Would "the market" then work to effectively stop such discrimination, making government intervention unnecessary? In the social context of the American South in the 1950's, it's hard to see how. The majority clearly favored and benefitted from such discrimination, and, besides being the numeric majority, this group had more disposable income per capita than the oppressed minority, giving them even greater clout in the market than they would have from their numbers alone.
A bus line that required blacks to surrender seats to whites would get a much larger share of the white market than one that did not, given prevailing attitudes. It would lose much of the black market, of course, but its non-discriminatory competitor would be limited to that less lucrative market. Even if such a competitor could remain in business, which is doubtful, it could not run as many lines, nor be as frequent, which, of course, also makes it less competitive. In fact, the discriminatory bus line could well be better off banning blacks entirely. It's not going to get much of their business anyway, and the whites would probably prefer not to see them at all (if the whites enjoy the power that comes from forcing others to vacate, this might not be true. I don't understand the underlying psychology of the time and place well enough to make this call. But "whites only" seems to be what the South went for when it could, so I think it reasonable to assume that would be their "consumer preference") The logical result would be two bus lines, one for whites and one for blacks, the latter clearly inferior in service, assuming it was economically viable at all. If not, the result would be that only whites could ride busses.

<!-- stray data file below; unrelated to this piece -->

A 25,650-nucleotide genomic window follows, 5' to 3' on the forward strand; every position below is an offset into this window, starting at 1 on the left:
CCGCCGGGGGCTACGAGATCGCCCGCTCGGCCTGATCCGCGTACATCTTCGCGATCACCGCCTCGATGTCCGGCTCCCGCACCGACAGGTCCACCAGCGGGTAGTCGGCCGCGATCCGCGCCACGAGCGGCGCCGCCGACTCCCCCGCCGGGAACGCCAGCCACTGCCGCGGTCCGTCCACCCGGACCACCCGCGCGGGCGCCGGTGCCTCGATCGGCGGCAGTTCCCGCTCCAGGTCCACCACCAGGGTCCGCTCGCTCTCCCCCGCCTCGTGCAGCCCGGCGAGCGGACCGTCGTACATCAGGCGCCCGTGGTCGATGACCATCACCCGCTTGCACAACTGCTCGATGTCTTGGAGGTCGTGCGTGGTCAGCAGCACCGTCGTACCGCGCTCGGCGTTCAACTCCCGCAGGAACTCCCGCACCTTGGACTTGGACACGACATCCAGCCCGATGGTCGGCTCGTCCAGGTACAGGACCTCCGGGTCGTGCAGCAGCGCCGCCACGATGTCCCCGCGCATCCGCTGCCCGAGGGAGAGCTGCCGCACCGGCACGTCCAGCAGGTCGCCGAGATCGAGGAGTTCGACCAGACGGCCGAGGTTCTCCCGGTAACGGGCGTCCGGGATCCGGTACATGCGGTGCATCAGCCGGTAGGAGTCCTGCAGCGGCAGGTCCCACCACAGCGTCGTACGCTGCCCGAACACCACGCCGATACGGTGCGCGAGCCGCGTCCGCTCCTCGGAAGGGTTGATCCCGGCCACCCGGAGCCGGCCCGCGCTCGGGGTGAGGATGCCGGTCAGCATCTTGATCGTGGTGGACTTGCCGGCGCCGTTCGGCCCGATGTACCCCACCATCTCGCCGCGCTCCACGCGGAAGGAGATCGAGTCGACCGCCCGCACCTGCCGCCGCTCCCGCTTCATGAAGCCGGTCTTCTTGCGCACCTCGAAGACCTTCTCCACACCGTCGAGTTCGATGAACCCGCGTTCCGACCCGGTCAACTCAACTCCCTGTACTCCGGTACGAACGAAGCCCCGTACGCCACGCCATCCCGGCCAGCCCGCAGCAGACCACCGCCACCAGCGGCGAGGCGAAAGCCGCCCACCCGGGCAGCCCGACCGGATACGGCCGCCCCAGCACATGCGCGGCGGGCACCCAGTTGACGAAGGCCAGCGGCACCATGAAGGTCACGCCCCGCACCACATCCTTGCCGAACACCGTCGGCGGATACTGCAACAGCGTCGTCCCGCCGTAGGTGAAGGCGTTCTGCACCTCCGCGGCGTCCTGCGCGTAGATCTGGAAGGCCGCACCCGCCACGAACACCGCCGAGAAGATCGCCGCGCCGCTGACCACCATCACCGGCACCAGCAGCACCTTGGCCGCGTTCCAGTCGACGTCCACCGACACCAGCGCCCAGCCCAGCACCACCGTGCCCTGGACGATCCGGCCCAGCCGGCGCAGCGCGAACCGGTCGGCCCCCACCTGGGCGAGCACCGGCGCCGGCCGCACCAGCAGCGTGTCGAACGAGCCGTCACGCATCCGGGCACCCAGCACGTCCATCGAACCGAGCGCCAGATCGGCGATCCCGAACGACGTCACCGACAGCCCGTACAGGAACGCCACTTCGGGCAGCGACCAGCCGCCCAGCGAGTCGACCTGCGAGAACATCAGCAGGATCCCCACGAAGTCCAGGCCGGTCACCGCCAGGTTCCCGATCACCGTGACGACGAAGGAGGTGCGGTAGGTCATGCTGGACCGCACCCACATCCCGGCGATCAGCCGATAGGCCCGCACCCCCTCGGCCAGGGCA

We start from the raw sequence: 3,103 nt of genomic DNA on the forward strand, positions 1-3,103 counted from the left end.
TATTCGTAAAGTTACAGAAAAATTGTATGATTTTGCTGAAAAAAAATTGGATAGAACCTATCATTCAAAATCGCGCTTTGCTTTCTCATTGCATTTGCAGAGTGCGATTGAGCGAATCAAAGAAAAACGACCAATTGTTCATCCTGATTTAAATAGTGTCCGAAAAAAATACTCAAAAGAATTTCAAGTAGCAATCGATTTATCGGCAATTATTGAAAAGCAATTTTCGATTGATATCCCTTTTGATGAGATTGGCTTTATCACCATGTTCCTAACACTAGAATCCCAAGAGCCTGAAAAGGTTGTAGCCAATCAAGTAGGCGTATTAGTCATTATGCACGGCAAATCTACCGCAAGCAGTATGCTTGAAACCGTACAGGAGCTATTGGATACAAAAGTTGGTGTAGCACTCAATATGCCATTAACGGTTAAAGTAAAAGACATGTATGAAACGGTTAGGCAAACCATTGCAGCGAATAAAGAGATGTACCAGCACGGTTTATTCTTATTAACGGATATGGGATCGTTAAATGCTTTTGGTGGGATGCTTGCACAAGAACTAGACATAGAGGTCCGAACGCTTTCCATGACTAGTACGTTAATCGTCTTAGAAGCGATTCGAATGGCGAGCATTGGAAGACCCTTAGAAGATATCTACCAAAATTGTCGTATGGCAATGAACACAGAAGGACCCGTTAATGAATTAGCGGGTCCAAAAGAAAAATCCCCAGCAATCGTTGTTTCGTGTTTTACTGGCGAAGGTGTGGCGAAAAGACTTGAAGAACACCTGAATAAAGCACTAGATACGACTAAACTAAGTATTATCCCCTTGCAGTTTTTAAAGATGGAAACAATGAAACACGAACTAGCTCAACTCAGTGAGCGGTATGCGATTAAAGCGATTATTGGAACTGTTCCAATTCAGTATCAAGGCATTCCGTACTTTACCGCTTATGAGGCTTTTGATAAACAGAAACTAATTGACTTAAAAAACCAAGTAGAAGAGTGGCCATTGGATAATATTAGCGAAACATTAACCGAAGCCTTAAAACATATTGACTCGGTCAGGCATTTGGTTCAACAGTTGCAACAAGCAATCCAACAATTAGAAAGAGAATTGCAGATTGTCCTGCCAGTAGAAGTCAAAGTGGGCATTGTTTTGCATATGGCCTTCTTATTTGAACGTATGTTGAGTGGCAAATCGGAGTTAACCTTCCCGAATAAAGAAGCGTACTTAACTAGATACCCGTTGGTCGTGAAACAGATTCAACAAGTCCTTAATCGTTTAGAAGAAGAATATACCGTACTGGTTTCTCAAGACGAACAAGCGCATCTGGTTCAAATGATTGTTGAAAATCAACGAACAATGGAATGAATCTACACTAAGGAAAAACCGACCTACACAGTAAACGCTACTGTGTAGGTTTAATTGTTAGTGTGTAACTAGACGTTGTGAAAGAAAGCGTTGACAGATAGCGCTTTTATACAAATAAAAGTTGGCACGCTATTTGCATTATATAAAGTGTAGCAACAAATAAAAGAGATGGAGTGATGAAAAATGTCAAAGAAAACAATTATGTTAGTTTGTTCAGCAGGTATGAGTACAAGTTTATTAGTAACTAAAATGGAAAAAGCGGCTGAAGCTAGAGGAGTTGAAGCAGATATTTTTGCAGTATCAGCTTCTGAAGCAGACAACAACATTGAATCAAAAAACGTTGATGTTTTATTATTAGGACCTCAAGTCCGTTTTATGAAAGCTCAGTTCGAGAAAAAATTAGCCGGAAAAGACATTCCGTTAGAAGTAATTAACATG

Notice that this is actually worse for blacks than what racist government intervention produced. In a sense, the market here is behaving as advertised: it is filling consumer preferences more effectively and efficiently than the government does, and possibly than the government could. It is not producing greater efficiency in use of resources; multiple bus lines serving similar routes is less efficient than having one bus line. (in fact, the logical market outcome would be racially segregated bus lines run by the same company, but even that is less efficient). But that productive efficiency loss is compensated for the fact that a white consumer preference is being met that otherwise would not. The market would have to pass on this cost with somewhat higher prices or reduced service, but prejudice seems to be more emotionally compelling than minor increases in bus fare, and the public would never be exposed to the alternative to form a basis for comparisons anyway.
When the government imposes discrimination, it is imposing a social norm. When it prohibits such, it is also imposing a social norm. Although I believe greatly in individual freedom, I don't think there is any way around the fact that the government is going to impose some norms. To arbitrate which norms should be imposed, you have to get down to the substance of the norm. It cannot be a purely procedural debate.